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SaaS still on the rise, despite IT spending slowdown

Some users think software as a service could cause long-term financial pain. But with the recession putting pressure on IT spending, the immediate savings gains promised by SaaS are trumping such fears now.

February 9, 2009 12:00 PM ET

Computerworld - Overall IT spending has slowed down, forcing many IT vendors to lay off workers. But spending on software-as-a-service applications is growing at double-digit rates, as users look to take advantage of the relatively low cost of implementing SaaS technologies.

To be sure, SaaS is still very much a niche market from the standpoint of both revenue and user adoption levels. For instance, market research firm IDC expects $12.4 billion in SaaS spending worldwide this year — a drop in the bucket of the overall IT market.

But two weeks ago, IDC raised its projected SaaS growth rate for 2009 from 36% to 40.5%. The firm said recent surveys indicated that the recession would prompt more users to choose subscription-based services over on-premises applications. IDC also forecast that nearly 45% of U.S. companies will spend at least one-fourth of their IT budgets on SaaS by next year, up from 23% in 2008.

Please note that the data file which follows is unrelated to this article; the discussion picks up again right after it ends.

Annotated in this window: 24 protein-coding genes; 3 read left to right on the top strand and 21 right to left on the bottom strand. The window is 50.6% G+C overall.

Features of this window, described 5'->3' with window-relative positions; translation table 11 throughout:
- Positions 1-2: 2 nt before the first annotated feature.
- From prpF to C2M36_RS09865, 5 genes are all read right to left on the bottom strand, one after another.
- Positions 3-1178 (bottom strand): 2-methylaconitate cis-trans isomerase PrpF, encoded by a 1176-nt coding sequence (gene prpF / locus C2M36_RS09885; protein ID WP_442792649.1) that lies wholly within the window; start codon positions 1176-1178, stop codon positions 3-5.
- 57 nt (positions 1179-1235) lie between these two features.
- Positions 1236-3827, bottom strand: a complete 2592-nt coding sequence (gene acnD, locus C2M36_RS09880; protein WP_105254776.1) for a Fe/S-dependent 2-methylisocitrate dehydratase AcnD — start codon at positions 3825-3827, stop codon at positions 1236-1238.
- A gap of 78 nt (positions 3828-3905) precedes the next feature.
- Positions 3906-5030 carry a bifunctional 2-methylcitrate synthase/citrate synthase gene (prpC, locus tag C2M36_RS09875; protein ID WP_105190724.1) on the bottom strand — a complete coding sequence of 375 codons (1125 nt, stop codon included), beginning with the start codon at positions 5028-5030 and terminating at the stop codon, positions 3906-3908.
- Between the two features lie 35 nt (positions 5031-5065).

"I think SaaS has an element of being recession-proof," said Forrester Research Inc. analyst Ray Wang. Forrester last month released a report on the subscription revenue growth rates at Inc. and nine other SaaS vendors; most reported year-to-year gains of more than 40% in the third quarter of 2008.

Wang did offer some caveats about the SaaS market, noting that many corporate users are proceeding cautiously, with small deployments and short contracts — even month-to-month agreements. "People are likely to be commitment-phobic," Wang said.

More often than not, users aren't certain whether it would actually cost less to use a SaaS application than run an in-house one because they don't have a good breakdown of the IT costs associated with supporting individual apps. In addition, developing precise cost comparisons can be difficult because the potential savings from SaaS implementations often involve intangible items.

For example, when companies move to SaaS, they often shift control of applications to the business units that use them. A business unit may claim that it will get a time savings if it can deal directly with a software vendor instead of having to go through the IT department. But it isn't easy to quantify such savings.

In addition, there's the question of whether SaaS users are trading off the short-term benefits of no longer having to run applications internally in return for some potential long-term financial pain, in the form of ongoing subscription fees.

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